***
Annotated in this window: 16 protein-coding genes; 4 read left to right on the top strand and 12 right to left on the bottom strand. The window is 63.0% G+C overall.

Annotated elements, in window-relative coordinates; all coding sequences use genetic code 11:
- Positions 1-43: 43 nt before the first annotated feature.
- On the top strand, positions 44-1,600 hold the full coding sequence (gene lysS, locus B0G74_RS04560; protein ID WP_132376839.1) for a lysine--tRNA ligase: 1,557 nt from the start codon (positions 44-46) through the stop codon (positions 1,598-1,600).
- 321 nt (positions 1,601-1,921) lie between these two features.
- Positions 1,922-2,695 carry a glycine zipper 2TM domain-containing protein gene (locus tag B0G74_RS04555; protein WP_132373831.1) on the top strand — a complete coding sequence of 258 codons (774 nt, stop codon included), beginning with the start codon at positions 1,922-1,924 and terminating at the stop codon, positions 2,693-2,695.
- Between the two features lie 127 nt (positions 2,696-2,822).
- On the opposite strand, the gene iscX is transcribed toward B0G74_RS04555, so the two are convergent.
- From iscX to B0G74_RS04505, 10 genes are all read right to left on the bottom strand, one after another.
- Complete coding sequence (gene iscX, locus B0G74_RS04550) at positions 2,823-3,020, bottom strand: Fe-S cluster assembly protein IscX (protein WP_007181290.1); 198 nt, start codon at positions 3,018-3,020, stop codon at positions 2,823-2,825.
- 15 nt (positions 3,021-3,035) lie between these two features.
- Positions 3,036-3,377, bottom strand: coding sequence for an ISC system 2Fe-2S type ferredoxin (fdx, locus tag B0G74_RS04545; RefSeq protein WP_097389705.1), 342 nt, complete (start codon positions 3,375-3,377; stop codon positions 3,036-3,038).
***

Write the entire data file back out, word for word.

Annotated in this window: 16 protein-coding genes; 4 read left to right on the top strand and 12 right to left on the bottom strand. The window is 63.0% G+C overall.

Annotated elements, in window-relative coordinates; all coding sequences use genetic code 11:
- Positions 1-43: 43 nt before the first annotated feature.
- On the top strand, positions 44-1,600 hold the full coding sequence (gene lysS, locus B0G74_RS04560; protein ID WP_132376839.1) for a lysine--tRNA ligase: 1,557 nt from the start codon (positions 44-46) through the stop codon (positions 1,598-1,600).
- 321 nt (positions 1,601-1,921) lie between these two features.
- Positions 1,922-2,695 carry a glycine zipper 2TM domain-containing protein gene (locus tag B0G74_RS04555; protein WP_132373831.1) on the top strand — a complete coding sequence of 258 codons (774 nt, stop codon included), beginning with the start codon at positions 1,922-1,924 and terminating at the stop codon, positions 2,693-2,695.
- Between the two features lie 127 nt (positions 2,696-2,822).
- On the opposite strand, the gene iscX is transcribed toward B0G74_RS04555, so the two are convergent.
- From iscX to B0G74_RS04505, 10 genes are all read right to left on the bottom strand, one after another.
- Complete coding sequence (gene iscX, locus B0G74_RS04550) at positions 2,823-3,020, bottom strand: Fe-S cluster assembly protein IscX (protein WP_007181290.1); 198 nt, start codon at positions 3,018-3,020, stop codon at positions 2,823-2,825.
- 15 nt (positions 3,021-3,035) lie between these two features.
- Positions 3,036-3,377, bottom strand: coding sequence for an ISC system 2Fe-2S type ferredoxin (fdx, locus tag B0G74_RS04545; RefSeq protein WP_097389705.1), 342 nt, complete (start codon positions 3,375-3,377; stop codon positions 3,036-3,038).